The Cold War may be over, but U.S. and Russian soldiers are expanding outposts in this mountainous former Soviet republic about 3,200 miles east of NATO headquarters in Brussels and nearly 2,000 miles from Moscow.

The U.S. opened its base three years ago as a launching pad for troops and cargo heading into Afghanistan. Two years later, with the Americans showing no signs of leaving, Russia opened its own base. Now, Moscow is quadrupling the number of its troops, while the American garrison is crawling with bulldozers and trucks, as Washington spends $10 million replacing tents with sturdier quarters.

Officially, Russia has welcomed the U.S. presence as a reflection of a new partnership against a common enemy: Islamic extremists. Washington, in turn, has praised Moscow for enhancing cooperative security efforts in this volatile corner of Central Asia.

But the cooperation is limited largely to words. The current U.S. base commander has never met his Russian counterpart, troops are mostly forbidden to venture outside their respective gateposts, and military flights are scrupulously segregated.

The bases here are symbols of a new rivalry between East and West for influence over the lands of Russia's old empire. More than a decade after it ended, the global Cold War standoff has been supplanted by competition for political and economic hegemony along Russia's vast frontier stretching from the Baltic Sea to China.

After the collapse of the Soviet Union in 1991, a weakened Russia initially turned inward and the West moved rapidly into the faded superpower's sphere of influence. But now, armed with $50-a-barrel oil and a determination to protect its interests, a newly confident Kremlin is reasserting centuries-old claims.

The competition extends far beyond Kyrgyzstan. The U.S. also has military bases in neighboring Uzbekistan and has sent military trainers to Georgia, where Russia has two bases. Moscow's Baltic Sea fleet sails from a sliver of Russian territory between two new North Atlantic Treaty Organization members, Poland and Lithuania; NATO planes now patrol the skies over former Soviet republics to Russia's west.

The Caspian Sea basin, with its more than 200 billion barrels of oil, is seen by both Russia and the U.S. as a zone of strategic interest. Russia is using its energy reserves to maintain influence in the small, newly independent countries of the Baltic and Caucasus regions.

And now, the struggle between pro-Moscow and pro-Western forces is playing out in the disputed presidential election in Ukraine, a territory that for centuries has been central to Russia's sense of itself as a great power.

"As a military man, I see that Russia is surrounded. And I can imagine the reaction of the U.S. if our country were all of a sudden to declare the Gulf of Mexico the zone of our vital interests. We're gritting our teeth," said Russian parliament deputy Viktor Alksnis, a former air force colonel.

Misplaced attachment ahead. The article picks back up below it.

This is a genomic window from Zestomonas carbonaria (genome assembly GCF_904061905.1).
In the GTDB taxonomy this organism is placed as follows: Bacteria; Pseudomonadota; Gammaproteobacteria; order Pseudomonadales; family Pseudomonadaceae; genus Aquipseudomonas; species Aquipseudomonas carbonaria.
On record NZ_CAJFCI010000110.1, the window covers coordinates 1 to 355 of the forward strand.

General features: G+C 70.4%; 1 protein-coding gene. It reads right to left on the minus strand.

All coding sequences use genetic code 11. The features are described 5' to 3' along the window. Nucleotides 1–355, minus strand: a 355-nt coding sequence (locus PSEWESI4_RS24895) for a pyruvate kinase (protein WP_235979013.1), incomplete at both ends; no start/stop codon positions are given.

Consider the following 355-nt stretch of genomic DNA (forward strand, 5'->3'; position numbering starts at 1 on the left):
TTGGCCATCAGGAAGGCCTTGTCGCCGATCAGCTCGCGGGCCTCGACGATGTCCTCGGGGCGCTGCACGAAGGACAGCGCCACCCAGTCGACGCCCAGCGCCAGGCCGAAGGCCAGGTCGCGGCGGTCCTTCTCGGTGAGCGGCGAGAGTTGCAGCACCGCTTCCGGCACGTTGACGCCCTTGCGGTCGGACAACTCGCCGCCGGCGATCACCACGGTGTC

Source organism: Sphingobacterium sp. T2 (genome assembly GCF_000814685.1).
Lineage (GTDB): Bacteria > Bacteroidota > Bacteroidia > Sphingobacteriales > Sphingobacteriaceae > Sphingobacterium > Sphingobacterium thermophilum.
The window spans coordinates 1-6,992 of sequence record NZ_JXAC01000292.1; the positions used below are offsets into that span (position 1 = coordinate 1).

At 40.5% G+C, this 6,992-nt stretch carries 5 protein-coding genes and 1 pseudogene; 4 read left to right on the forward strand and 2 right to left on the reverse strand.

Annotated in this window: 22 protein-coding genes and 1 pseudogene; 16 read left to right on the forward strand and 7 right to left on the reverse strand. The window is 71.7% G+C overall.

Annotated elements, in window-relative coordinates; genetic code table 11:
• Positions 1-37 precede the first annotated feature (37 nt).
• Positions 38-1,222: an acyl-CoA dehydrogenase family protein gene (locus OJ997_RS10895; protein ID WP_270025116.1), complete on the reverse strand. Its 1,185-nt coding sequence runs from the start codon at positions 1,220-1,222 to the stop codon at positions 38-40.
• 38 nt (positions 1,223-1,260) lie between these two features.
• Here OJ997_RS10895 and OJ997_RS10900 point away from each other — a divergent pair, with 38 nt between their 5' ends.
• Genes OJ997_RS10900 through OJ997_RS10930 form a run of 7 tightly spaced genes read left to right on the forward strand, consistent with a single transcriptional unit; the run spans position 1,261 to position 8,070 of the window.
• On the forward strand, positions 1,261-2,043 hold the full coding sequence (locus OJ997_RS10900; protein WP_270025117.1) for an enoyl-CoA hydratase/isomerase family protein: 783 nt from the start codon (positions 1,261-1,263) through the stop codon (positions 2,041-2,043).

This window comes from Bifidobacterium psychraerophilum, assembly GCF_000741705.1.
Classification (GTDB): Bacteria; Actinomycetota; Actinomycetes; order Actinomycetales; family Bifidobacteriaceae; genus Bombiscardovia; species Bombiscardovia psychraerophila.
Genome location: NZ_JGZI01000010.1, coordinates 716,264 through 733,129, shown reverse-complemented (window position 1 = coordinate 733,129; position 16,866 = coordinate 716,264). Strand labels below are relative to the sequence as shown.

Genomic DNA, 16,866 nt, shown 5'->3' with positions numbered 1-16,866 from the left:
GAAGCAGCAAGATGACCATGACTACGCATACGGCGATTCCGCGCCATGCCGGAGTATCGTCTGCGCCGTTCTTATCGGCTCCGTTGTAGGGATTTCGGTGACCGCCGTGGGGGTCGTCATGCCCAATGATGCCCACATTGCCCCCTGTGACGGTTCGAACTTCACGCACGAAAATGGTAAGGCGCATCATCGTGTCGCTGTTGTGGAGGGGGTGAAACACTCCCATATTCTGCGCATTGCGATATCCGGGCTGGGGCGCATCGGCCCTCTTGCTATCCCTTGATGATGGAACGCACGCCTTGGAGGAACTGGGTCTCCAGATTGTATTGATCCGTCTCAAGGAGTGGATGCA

"On the other hand, they are mistaken if they think Russia collapsed along with the Soviet Union in the 1990s," he said. "For all the 1,000 years of history of our state, Russia has been like a human heart. It squeezes and unsqueezes. And what we have seen recently is that people who should have looked to Russia as a partner in tackling global problems have instead seen a need to drive the Russian bear back into its den."


In 2000, Boris N. Yeltsin handed over the Russian presidency to Vladimir V. Putin, a former KGB agent whose youth and aura of strength gave his demoralized and chaotic country a badly needed shot of confidence.

While Putin consolidated his political power, Russia also gained a windfall from rising global oil prices. Now, backed by its energy wealth, $100 billion in gold and foreign currency reserves (growing lately at a rate of $2 billion a week) and an upgraded arsenal of 7,800 nuclear warheads, Putin has broadly reasserted the power of the Russian state.

He has blocked the sale of Russia's biggest oil companies to Western conglomerates, sharply centralized government authority and driven democratic forces to the political margins.

And in the last year or two, it also has become clearer how Putin aims to position Russia in the world at large. Quietly, Russia is regaining a semblance of its historic empire.

By locking in energy contracts, controlling pipelines and buying up regional utilities, the Kremlin now holds a near-monopoly in much of Eastern Europe and the former Soviet republics. Russian businessmen have bought up factories, steel mills and energy companies. Russian interests that back pro-Moscow candidates now represent a powerful political force in nearly every former Soviet republic.

"Until recently, everyone was concerned that Russia, weakened by its internal crisis, was becoming unpredictable," Defense Minister Sergei B. Ivanov said this year. "But now a different kind of Russia is feared: a country which has become stronger and more confident after several years of stability and economic growth."

To some in the West, the scenes now playing out in the Caucasus, Central Asia and the Baltics hark back to the czarist empire's conflicts with other European powers, including Peter the Great's parade through the Baltics; periodic invasions of Poland; and the "Great Game" with Britain for control of Central Asia.